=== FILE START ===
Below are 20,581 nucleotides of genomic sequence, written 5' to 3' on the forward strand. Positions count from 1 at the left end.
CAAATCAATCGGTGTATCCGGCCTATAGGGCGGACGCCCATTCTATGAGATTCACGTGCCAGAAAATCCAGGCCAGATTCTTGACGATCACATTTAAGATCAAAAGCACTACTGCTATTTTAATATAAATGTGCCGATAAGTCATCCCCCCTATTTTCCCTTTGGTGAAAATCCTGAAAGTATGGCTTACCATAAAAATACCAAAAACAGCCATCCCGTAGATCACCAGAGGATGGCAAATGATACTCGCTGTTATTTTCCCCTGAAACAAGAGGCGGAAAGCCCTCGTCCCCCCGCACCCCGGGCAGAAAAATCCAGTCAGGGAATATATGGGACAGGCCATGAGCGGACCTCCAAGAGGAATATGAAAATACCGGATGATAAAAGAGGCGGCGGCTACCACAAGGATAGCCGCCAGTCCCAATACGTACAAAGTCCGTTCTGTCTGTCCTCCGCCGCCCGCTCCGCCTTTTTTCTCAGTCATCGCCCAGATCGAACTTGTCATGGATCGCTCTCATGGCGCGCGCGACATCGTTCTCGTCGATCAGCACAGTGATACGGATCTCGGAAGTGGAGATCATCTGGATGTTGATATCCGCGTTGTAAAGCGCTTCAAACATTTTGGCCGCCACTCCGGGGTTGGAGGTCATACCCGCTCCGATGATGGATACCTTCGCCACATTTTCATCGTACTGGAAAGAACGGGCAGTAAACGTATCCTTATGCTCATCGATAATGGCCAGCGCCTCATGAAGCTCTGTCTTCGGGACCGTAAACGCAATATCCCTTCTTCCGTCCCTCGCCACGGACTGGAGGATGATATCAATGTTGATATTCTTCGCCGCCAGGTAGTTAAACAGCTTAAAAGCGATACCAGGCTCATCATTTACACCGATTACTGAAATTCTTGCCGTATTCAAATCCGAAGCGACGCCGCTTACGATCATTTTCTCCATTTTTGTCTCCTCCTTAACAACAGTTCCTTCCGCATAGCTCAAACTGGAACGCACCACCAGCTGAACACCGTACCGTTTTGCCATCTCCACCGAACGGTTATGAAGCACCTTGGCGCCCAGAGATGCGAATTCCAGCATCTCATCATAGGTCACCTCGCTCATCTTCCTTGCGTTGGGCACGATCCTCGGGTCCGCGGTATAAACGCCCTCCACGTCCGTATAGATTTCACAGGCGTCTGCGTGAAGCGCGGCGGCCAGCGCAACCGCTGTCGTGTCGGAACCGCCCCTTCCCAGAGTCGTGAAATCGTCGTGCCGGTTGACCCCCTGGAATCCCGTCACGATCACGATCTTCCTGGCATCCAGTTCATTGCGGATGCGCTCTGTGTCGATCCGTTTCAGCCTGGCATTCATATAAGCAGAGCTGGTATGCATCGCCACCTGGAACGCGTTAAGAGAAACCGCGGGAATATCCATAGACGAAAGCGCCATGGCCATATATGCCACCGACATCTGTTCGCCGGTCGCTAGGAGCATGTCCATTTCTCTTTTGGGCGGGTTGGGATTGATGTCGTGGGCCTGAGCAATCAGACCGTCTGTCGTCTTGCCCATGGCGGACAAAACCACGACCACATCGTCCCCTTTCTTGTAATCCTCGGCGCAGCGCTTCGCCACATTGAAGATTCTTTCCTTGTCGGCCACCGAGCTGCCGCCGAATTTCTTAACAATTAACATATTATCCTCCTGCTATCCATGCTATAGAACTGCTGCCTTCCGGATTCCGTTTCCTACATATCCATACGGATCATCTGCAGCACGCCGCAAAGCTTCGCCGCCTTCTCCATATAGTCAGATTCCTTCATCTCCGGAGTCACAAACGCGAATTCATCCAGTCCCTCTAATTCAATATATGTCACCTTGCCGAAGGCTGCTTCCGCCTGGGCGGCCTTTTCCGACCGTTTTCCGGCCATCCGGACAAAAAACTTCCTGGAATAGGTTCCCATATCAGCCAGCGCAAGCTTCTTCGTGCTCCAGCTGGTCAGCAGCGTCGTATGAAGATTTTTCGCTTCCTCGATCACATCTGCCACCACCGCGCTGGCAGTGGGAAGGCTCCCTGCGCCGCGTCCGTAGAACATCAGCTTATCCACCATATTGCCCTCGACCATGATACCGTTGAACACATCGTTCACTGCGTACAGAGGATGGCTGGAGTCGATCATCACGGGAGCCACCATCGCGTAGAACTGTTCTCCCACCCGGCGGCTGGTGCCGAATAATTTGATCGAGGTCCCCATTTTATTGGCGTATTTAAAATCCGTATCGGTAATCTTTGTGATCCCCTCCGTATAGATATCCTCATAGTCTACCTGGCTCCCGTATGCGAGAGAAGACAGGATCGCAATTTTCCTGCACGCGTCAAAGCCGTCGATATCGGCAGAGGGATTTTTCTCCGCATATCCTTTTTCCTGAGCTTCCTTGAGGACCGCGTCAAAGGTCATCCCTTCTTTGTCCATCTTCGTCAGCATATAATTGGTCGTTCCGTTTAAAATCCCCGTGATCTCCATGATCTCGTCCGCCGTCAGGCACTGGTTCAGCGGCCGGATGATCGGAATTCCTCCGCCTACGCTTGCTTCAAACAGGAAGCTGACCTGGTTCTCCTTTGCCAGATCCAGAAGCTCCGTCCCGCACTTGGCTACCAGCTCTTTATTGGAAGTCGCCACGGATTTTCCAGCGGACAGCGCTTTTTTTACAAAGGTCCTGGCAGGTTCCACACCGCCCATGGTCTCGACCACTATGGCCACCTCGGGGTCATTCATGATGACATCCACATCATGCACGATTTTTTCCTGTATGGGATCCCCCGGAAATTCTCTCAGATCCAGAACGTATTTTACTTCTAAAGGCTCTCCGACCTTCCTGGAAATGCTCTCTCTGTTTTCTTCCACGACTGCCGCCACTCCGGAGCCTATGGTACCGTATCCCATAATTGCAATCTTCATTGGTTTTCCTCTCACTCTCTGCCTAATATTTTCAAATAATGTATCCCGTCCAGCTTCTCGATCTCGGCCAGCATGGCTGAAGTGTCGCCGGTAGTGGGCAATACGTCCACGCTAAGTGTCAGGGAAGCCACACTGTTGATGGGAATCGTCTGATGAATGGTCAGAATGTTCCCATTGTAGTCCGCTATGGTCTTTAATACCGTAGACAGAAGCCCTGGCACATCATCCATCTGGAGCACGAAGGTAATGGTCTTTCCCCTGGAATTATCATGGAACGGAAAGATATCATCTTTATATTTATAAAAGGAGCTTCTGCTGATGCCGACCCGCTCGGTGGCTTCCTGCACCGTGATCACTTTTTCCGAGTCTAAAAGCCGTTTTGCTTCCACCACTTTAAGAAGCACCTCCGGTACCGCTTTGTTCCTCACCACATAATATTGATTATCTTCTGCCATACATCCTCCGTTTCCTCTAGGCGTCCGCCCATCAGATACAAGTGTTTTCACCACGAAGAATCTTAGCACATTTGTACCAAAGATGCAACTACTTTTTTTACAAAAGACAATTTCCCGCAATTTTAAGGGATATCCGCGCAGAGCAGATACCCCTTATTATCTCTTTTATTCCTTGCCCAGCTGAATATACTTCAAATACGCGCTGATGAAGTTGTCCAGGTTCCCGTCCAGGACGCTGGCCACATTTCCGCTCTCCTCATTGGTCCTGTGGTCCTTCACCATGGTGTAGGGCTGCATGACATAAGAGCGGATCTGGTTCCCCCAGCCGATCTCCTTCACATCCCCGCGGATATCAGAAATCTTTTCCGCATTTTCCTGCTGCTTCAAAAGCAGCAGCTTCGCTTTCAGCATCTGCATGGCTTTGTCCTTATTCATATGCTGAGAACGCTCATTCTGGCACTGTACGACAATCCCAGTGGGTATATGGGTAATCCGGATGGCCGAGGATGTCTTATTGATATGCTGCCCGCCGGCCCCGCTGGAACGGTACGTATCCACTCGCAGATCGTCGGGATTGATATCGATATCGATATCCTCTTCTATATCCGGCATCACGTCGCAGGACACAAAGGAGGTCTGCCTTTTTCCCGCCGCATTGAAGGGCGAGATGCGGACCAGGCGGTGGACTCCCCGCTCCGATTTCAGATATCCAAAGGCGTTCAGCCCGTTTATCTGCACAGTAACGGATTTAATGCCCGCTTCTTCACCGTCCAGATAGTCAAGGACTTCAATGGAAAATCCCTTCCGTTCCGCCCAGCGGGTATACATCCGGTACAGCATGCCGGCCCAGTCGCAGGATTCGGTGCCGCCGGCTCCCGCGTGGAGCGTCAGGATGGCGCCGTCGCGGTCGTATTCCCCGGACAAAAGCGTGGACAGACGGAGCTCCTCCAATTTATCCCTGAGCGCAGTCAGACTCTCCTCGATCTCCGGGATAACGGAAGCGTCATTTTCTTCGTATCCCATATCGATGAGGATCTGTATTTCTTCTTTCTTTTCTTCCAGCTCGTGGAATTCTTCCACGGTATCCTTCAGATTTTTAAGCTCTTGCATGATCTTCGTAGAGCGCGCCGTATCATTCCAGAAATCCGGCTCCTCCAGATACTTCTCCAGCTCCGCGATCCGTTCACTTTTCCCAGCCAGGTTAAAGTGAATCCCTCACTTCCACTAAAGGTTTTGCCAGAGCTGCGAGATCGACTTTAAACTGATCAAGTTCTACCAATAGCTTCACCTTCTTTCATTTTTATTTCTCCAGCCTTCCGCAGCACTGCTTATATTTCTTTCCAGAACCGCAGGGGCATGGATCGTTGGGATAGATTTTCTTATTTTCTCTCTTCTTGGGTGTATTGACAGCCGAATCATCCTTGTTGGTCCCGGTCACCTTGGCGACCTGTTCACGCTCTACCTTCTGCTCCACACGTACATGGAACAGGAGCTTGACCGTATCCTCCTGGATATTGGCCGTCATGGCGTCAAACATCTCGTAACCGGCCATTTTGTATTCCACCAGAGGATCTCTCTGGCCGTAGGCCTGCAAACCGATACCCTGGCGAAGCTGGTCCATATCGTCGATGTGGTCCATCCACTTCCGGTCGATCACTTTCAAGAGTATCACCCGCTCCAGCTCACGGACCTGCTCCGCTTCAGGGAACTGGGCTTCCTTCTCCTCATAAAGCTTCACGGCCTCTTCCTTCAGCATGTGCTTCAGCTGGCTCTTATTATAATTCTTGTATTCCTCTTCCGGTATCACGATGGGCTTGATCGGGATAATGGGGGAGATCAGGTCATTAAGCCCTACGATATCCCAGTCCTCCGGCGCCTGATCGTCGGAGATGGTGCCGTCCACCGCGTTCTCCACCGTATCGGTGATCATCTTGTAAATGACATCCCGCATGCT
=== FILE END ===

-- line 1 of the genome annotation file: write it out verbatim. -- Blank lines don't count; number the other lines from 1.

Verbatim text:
Below are 20,581 nucleotides of genomic sequence, written 5' to 3' on the forward strand. Positions count from 1 at the left end.